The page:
Published online by Cambridge University Press: 05 June 2020
A growing body of evidence suggests that child aggression is likely to be driven by multiple developmental pathways. However, little is known about the complex interactions between developmental trajectories of child psychological factors (such as anxiety, irritability, and hyperactivity/impulsivity dimensions) and their associations with aggression from childhood to adolescence. Therefore, the current study aimed to identify clusters of individuals with different developmental multi-trajectory, investigate their early risk factors, and describe their longitudinal associations with physical aggression.
The sample comprised 4898 children derived from the Fragile Families and Child Wellbeing Study. A parallel process growth mixture model was used to identify developmental multi-trajectory groups at 5, 9 and 15 years old. Associations between multi-trajectory group membership and physical aggression were examined with Generalized Estimating Equations models. Finally, multinomial logistic regression was performed to assess perinatal and early risk factors for multi-trajectory groups.
Multi-trajectory groups differed in the magnitude of risk for exhibiting physical aggression, compared to typically developing children. The risk for physical aggression was the most prominent in children who were hyperactive/impulsive and irritable [odds ratio (OR) 6.47; 95% confidence interval (CI) 5.44–7.70] and hyperactive/impulsive, irritable, and anxious (OR 7.68; CI 6.62–8.91). Furthermore, maternal cigarette and alcohol use during pregnancy and maternal depression consistently predicted multi-trajectory groups characterized by problematic levels of at least two co-occurrent psychological symptoms.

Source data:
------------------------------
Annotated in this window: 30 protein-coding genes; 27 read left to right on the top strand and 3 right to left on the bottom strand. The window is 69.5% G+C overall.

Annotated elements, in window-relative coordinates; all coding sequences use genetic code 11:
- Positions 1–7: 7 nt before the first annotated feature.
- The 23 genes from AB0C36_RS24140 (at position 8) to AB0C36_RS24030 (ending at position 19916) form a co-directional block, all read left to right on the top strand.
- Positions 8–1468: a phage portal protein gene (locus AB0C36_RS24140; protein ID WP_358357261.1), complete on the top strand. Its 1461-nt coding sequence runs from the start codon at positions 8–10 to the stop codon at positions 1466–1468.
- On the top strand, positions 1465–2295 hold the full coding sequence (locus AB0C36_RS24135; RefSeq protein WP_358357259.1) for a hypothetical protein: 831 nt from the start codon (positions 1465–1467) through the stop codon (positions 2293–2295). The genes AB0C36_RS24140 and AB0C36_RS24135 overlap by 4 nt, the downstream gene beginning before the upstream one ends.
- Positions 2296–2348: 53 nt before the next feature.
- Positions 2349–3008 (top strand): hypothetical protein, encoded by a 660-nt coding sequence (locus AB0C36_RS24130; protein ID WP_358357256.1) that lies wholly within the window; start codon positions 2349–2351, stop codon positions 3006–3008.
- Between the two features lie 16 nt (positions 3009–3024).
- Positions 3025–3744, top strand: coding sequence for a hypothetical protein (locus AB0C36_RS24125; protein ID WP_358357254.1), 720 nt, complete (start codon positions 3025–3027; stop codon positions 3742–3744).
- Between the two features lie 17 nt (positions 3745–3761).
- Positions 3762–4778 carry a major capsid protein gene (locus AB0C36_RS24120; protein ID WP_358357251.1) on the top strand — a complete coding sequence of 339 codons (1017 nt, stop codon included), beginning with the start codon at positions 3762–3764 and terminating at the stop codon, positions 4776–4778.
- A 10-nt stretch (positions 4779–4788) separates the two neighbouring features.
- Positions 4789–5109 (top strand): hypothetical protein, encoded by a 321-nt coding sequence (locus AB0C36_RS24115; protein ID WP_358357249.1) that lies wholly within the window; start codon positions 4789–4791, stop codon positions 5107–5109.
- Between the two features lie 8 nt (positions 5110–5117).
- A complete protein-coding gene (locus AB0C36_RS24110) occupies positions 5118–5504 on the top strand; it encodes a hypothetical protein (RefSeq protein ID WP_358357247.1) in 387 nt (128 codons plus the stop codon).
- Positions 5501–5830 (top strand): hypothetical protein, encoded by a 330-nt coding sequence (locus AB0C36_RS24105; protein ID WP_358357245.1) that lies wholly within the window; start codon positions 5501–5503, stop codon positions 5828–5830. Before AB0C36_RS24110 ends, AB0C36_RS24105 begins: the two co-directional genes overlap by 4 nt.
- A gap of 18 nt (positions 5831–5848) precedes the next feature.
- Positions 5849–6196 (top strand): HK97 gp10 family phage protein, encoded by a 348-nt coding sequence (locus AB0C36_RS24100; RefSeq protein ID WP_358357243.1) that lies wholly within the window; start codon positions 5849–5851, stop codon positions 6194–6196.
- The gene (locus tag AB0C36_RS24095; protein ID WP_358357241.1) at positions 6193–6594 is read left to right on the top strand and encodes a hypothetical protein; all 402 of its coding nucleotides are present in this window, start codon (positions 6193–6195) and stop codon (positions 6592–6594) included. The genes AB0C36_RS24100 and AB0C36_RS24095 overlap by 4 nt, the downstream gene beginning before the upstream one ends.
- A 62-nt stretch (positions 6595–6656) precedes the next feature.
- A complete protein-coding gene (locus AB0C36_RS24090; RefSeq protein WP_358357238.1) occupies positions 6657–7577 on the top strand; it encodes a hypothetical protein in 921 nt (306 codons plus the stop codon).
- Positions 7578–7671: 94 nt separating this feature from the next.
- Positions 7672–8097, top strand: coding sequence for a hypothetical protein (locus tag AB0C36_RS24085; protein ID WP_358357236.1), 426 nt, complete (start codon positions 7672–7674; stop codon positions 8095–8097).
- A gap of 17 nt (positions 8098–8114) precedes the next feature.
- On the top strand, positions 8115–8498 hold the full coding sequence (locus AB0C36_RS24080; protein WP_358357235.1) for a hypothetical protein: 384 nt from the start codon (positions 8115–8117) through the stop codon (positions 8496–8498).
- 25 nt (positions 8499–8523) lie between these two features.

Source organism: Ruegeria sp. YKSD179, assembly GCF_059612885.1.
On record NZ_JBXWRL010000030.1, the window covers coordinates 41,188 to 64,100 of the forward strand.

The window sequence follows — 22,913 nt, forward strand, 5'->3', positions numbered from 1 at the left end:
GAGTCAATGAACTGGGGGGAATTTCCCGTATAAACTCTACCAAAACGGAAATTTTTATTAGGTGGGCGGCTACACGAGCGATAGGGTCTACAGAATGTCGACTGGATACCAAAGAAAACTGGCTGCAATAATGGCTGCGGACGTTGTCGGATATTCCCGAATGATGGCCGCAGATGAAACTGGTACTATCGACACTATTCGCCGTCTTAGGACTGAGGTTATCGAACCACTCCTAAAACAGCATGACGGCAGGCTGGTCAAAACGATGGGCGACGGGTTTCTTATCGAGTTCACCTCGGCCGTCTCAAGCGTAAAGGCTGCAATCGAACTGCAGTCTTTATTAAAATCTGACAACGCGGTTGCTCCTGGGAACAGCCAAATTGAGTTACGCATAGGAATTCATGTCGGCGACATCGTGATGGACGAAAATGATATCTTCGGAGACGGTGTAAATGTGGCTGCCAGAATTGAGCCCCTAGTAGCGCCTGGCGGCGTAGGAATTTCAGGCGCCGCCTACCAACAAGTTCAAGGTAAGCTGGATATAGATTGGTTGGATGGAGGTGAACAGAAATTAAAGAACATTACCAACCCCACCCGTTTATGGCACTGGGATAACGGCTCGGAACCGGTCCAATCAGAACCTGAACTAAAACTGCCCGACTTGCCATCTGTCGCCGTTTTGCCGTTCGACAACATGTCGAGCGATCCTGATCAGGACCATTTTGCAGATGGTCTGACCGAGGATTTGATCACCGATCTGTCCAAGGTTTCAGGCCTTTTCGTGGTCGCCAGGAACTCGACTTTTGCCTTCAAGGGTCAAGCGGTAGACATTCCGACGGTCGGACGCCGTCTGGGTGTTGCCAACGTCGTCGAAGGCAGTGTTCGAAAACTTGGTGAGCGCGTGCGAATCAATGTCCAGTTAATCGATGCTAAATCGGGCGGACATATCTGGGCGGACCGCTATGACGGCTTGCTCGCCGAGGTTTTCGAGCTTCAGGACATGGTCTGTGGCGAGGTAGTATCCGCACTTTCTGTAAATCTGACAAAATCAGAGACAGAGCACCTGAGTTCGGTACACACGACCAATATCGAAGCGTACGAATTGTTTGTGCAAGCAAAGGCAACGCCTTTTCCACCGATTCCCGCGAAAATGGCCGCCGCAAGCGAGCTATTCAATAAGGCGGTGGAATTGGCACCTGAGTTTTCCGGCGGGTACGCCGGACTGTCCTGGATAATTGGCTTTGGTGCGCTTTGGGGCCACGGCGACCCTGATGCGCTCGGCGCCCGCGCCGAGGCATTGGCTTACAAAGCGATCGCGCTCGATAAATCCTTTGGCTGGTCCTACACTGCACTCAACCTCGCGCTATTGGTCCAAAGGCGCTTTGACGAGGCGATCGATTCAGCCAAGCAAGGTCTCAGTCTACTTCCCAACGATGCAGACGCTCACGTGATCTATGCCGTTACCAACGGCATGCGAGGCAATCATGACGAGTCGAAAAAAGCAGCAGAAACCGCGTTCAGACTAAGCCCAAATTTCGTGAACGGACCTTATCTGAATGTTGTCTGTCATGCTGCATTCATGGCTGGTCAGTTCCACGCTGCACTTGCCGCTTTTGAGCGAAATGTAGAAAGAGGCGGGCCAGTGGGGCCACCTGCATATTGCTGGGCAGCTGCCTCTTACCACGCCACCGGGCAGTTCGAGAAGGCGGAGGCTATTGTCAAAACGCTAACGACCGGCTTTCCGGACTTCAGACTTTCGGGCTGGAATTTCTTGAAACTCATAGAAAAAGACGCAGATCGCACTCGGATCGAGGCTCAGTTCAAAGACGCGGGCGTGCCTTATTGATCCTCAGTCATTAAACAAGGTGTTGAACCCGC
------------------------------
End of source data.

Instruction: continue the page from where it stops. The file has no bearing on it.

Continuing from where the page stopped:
Identified combinations of developmental trajectories of psychological characteristics were associated with different magnitude in risk for exhibiting physical aggression. These results may highlight the heterogeneity of developmental trajectories associated with childhood aggression.